Bacon says he is excited to share his work with the Omaha community and there are a lot of stories that stick out. “The photograph of Lorena I took at work, the photographs show her hands and her working,” says Bacon, adding “when I am taking the photographs, I try to get really close to the person so you can really see what they are doing and look at their hands, their face, and also because it has a feeling of intimacy, I am trying to draw you closer to the person in the photographs so you can have some empathy and human feeling for the person that is in the picture.”
Bacon says he was particularly touched by her story and the current political climate makes her story very relevant. “She is a young woman that came to the United States from Oaxaca, Mexico. She is a single mom and she talks in her story about how she has to leave the house really really early in the morning. She works out in the fields all day, comes home late, completely exhausted. Has to do the laundry, get the food ready for the next day and she says her daughter is asleep when she leaves and asleep when she comes home. She worries that her daughter is not recognizing her as her mom anymore because her aunt is taking care of her and she is wondering what that is going to mean for her relationship with her own daughter,” says Bacon.
He says that this is a common situation for many farm workers. “Lorena shared she would like to go back to school but can’t,” says Bacon, adding “I think that is the story of so many young people who are working out in the fields, it is the economic reality.”
“We have gotten the news from the Trump administration that they are going to withdraw DACA. That is going to have a profound effect on people. The photographs that are being show at UNO, a lot of them are of young people. People who this decision is going to affect,” says Bacon. The photographer points out that withdrawing DACA means that people can’t work legally. “How does the government expect them to support themselves and put food on the table for their families?” asks Bacon.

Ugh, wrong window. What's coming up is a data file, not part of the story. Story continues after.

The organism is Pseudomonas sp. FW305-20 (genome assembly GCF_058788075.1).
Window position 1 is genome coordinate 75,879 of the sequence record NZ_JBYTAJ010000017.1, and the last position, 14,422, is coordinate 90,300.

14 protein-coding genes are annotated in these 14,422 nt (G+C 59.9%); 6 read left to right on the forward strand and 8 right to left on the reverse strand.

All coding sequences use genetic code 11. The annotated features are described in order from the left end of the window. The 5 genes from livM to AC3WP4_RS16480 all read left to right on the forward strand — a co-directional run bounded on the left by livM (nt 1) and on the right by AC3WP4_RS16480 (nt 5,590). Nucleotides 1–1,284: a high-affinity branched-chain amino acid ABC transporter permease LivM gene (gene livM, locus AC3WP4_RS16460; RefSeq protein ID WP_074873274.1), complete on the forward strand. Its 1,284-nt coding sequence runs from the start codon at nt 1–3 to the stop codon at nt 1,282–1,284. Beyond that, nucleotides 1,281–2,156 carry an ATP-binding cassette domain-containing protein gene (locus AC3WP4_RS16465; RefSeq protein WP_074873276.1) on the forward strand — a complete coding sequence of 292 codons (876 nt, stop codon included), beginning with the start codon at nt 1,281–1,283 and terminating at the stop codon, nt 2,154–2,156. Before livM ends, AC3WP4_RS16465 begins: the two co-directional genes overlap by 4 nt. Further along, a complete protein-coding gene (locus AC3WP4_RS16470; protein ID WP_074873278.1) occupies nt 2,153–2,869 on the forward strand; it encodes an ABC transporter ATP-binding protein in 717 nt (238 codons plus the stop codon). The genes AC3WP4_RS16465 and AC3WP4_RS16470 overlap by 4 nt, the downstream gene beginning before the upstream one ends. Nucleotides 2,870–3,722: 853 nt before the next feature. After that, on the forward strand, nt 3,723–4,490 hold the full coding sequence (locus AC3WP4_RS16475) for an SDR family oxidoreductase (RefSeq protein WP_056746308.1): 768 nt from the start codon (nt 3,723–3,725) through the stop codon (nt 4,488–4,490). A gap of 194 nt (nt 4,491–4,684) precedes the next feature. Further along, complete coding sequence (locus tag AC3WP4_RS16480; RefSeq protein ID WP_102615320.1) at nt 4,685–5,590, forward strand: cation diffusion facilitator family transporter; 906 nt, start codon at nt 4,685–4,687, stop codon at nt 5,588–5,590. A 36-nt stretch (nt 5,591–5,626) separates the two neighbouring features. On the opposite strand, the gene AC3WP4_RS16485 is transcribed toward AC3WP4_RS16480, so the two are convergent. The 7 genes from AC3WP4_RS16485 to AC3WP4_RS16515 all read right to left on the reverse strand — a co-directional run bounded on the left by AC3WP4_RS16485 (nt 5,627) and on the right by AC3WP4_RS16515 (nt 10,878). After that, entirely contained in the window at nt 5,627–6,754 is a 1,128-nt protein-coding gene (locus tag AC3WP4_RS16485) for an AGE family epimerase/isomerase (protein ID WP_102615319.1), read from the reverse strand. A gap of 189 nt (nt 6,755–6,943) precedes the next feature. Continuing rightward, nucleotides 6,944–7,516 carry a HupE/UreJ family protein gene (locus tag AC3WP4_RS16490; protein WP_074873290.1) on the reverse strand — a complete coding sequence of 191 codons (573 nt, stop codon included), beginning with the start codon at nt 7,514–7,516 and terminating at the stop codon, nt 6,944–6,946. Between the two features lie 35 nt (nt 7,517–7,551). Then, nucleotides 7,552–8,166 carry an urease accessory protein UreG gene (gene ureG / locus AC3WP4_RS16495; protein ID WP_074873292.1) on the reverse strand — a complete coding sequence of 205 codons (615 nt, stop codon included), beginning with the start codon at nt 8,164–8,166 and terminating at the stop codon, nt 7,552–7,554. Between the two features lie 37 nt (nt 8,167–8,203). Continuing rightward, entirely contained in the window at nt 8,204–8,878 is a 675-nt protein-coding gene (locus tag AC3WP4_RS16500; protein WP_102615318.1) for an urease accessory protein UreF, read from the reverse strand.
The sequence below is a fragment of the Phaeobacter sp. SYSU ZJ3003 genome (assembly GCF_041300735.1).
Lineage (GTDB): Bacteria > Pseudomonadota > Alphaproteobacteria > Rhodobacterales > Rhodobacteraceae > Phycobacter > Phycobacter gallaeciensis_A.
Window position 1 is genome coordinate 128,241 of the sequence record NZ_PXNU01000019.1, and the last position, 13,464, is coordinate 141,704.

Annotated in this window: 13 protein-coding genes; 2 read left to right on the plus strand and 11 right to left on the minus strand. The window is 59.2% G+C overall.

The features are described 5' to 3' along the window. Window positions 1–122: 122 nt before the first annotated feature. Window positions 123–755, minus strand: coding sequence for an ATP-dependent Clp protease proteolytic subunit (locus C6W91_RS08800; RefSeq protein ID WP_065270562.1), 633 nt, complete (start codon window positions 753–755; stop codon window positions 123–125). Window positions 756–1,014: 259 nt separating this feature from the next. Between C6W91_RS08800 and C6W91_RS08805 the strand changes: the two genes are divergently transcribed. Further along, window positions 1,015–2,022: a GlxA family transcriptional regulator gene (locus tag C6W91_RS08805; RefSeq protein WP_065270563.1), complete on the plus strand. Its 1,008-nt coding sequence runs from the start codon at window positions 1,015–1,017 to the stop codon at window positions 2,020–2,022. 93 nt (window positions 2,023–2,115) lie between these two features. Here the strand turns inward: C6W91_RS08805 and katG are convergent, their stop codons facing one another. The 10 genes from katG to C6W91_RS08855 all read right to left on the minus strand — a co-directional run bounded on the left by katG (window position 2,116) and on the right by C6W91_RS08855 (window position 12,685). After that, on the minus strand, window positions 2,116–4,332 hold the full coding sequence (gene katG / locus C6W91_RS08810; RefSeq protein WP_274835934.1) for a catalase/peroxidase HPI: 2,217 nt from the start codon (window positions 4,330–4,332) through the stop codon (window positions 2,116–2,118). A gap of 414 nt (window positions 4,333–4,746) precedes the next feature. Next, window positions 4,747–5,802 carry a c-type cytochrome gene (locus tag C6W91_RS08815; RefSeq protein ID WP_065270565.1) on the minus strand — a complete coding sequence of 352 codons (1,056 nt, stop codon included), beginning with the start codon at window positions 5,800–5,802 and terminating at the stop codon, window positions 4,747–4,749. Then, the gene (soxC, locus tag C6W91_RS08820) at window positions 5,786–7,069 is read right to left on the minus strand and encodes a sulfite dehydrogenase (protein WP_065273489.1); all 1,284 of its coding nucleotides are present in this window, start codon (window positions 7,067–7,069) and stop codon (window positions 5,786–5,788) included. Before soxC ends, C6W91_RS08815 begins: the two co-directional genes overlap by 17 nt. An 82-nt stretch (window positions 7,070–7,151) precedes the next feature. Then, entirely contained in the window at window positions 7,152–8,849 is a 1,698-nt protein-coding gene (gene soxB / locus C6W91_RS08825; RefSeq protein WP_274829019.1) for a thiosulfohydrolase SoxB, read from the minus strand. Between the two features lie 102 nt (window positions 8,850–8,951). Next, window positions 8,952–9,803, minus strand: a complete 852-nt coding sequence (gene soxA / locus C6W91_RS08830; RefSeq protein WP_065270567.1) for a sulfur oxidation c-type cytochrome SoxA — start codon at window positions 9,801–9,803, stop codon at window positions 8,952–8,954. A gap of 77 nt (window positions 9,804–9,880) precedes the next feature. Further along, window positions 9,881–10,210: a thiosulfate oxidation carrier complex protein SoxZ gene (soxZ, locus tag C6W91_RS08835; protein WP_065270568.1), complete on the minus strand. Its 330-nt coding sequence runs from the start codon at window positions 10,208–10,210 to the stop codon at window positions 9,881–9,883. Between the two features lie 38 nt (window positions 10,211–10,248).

Bacon also points out there now there is greater danger that people are going to be deported. “When you look at the photographs you see these people are doing very important work. If they didn’t work we wouldn’t eat,” he adds.
Bacon mentioned that he has known an Omaha community organizer for twenty years and he remembers his words as he works with these farm workers. “I've learned a lot from Sergio Sosa, director of Omaha's the Heartland Workers Center,” says Bacon. “Sergio once told me that migrants were "citizens of the world." He talked about Latinos in a way I've always remembered, and I put what he said into one of my books: ‘We are a new generation of immigrants, documented and undocumented -- the point of a lance opening the road for the next generation, who will become legal residents and citizens.’” Bacon adds that he knows the people he works with are contributing to the United States and their work define cities like Omaha. “I think that's a good thing to think about after hearing about this terrible announcement that the administration will try to repeal DACA,” says Bacon.
Bacon, who was a union organizer for about twenty years says that the experience really educated him on farm labor, the use of immigration and also taught him a lot about Latino culture, which are the themes of the show at UNO.
“The photographs document very important work, the work of putting food on the table, something we all benefit from,” says Bacon.
During the community conversation on September 18th, Bacon will talk about these themes and also talk more about why he takes the pictures that he does and share the realities of farm labor in the United States today. “I am also going to talk about what people are trying to do to change their situation,” says Bacon.
More information can be found at www.unomaha.edu/college-of-arts-and-sciences/ollas.